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Duessa
08-20-2008, 08:34 AM
Ok, so i've been working on this for a year or so and I believe I've finally talked my bf into letting me get a kitten!

So now, I'm going to be taking care of EVERYTHING, and it has to be an indoor cat as we live in an apartment complex. What I'm looking for is any and ALL advice from those of you to a person who has NEVER had their own pet. We had kittens at home but none was ever MINE to make all decisions, on a budget, and train as I pleased.

Seriously, let it all come out. Type of food? how to litter train? can you move from litter to outdoors? Will they go to the door like a dog? Can you train them to go on walks? Boy or girl? What can I knit for it? Etc, etc, etc. Can't wait to hear what you all have to say!

susi
08-20-2008, 08:51 AM
ok, i have 15 cats, mostly kittens as i rescued ferrals before christmas, and had 1 accident in scooter who is the love of my life now.

kittens are a total joy, i actually prefer them when they are adults that still play as they know when to keep the claws in and teeth away from you lol.

Personally i would only feed dried cat food as its better for teeth etc. mine get meat as a treat, birthdays x mas etc.

as for budget toys etc, if you have scrap yarn, ball it up then sew through then ends to make balls. i made 30+ of these, they lasted over a month with about 10 kittens which i thought was pretty good going as i made them badly (late at night and shattered as i was hand rearing at the time).

dried food also tends to be cheaper.

litter training, my loy tought themselves to do it tbh. i just showed them the box and that was in they used it and are soo clean (cleaner than my older cats who get lazy and just do it where they feel like it, its grose).

persoanlly i wouldnt bother with books etc as you can find everything out online and from your vet. i'd go and pick your vets brain as well.

id invest in a thermomiter as well (digital is best) that way if kitty gets sick you can check that straight away to know if you need vetinary help.

cheap litter works just the same as the dear stuff, its just the odor controll isn't as great as some of the expensice stuff.
kitten will need to be on kitten food until he/she is a year old.

vaccinations i think are done 6 or 8 weeks and then at 12 i think. i was told by my vet taht indoor cats dont need them as much as outdoor so my lot arent done at all. if he/she will be socialising then def get it done. its flu tetnus and other once that i cant think. if you have rabies in your area then thats a must tbh, not worth the risk for what it costs.

i would look into insurance as if kitty gets poorly ever its a huge peace of mind to know that all but the excess is covered. also if its something pricey a lot of vets wotn even tell you about it until they hear your insured, they just say sorry kitty must be put to sleep. i dont know what that costs in america, but in th euk its cheap for 1 cat.

they are very easy to care for, just follow your gut and you will know if something right/wrong.

anything else just yell, tahts all i can think of right now

but wow you must be sooo excited. i know i was when i brough my 1st home. also go to your rescue centre they will probably have kittens this time of year. if not they could put you on a waiting list for one :)

knitgal
08-20-2008, 09:04 AM
I love cats! I had planned on getting a kitten last year when my DBF and I moved in together, but when I was at the Humane Society I realised that everyone wants kittens and they're a lot of work, so I got a 1 year old cat who has had 5 kittens and has 3 teeth knocked out. She needed me more than any of the kittens did. Lucy is still a lot of work, but it didn't matter that I left her to go to school/work or whatever. She was okay alone. You can't leave a kitten alone for very long, keep that in mind.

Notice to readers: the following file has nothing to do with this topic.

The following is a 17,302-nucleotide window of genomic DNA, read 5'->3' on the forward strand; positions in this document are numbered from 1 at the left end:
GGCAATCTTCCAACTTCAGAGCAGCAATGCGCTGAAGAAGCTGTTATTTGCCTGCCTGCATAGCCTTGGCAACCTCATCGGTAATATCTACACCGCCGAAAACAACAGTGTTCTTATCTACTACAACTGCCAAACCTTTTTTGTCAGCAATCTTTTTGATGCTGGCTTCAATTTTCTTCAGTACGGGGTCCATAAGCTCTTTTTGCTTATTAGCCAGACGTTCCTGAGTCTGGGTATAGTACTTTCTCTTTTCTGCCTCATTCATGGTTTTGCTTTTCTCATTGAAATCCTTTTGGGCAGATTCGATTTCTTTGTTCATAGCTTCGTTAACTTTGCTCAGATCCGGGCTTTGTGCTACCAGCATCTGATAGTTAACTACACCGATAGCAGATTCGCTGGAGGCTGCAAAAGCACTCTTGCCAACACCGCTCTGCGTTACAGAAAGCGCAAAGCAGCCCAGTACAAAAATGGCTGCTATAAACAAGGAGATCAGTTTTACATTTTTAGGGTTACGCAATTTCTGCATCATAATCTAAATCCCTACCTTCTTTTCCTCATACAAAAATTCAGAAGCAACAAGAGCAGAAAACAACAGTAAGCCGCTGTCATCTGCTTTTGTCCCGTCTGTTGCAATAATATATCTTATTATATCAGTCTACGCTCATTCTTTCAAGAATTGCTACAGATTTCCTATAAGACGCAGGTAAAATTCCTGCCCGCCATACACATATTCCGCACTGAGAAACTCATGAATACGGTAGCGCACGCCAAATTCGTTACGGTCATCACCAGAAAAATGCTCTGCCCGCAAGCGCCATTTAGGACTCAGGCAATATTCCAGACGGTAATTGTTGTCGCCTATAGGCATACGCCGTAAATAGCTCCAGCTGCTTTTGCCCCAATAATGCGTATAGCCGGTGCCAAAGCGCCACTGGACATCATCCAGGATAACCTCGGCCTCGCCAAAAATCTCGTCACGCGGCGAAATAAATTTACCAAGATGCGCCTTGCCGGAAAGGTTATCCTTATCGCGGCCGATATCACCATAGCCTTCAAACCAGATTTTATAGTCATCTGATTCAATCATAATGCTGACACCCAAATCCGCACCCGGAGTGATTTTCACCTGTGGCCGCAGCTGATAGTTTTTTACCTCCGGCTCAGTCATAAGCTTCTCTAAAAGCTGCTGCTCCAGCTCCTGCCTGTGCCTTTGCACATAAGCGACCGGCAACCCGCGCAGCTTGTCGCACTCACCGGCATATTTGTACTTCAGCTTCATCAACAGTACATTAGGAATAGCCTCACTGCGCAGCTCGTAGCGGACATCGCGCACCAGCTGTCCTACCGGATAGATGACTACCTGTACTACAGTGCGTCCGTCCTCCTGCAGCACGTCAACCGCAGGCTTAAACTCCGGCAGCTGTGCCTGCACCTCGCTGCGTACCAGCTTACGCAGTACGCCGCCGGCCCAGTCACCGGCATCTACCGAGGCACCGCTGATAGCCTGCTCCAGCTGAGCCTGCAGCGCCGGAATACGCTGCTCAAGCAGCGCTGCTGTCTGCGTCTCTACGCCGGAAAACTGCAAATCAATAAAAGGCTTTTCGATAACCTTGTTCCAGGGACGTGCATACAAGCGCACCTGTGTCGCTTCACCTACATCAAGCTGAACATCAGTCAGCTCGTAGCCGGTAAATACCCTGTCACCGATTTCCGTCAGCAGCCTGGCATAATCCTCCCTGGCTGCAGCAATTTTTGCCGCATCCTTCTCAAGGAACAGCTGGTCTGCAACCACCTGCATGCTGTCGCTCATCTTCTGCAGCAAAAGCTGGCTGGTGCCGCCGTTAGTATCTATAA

Lucy is an indoor cat, which I believe strongly in because they live longer etc. I also believe in feeding them the best quality food you can afford. When you first get your cat, take them to the vet immediately to make sure everything is right and ask the vet about food. You will want to feed the kitten the same food they were on for a little while before you switch, and when you do you will do it gradually, as in a little of each until you've switched over.

As for litter training, they will probably be "litter trained" before you get them. Make sure the litter box is somewhere easily accessible, quiet and comfortable. You don't want it near the dryer where it's going to be loud, for example. As for litter types, ask what they were using before you got the kitten as that's what they will be used to. If you want to switch, you'll have to do it gradually like the food.

Boy or girl- it's your choice. One kitty will call out to you when you see it. Try to go to the Humane Society or the SPCA. That way you will be getting a kitten that really needs you.

There's some cute things you can knit for your cat. One is a Kitty Pi, which is a cat bed that's felted. There's also a ton of cat toys to knit. You probably won't want to make it a sweater like a dog, but you never know!

Whatever you do, be prepared for the costs. A cat doesn't cost as much as a dog generally, but costs can arise. Depending on whether you need to get it "fixed" or get it's shots updated, it can add up.

Hope that helps!

dustinac
08-20-2008, 09:31 AM
:yay: How exciting!! I love cats (and dogs)...

Our cats love Friskies Indoor Delights cat food, I've tried cheaper food and it had 'caused problems (runs, hairballs, etc) so after talking to my vet we went with this cat food and it has helped a TON. It can be expensive esp when one of mine likes to figure out ways to get into the food containers :teehee: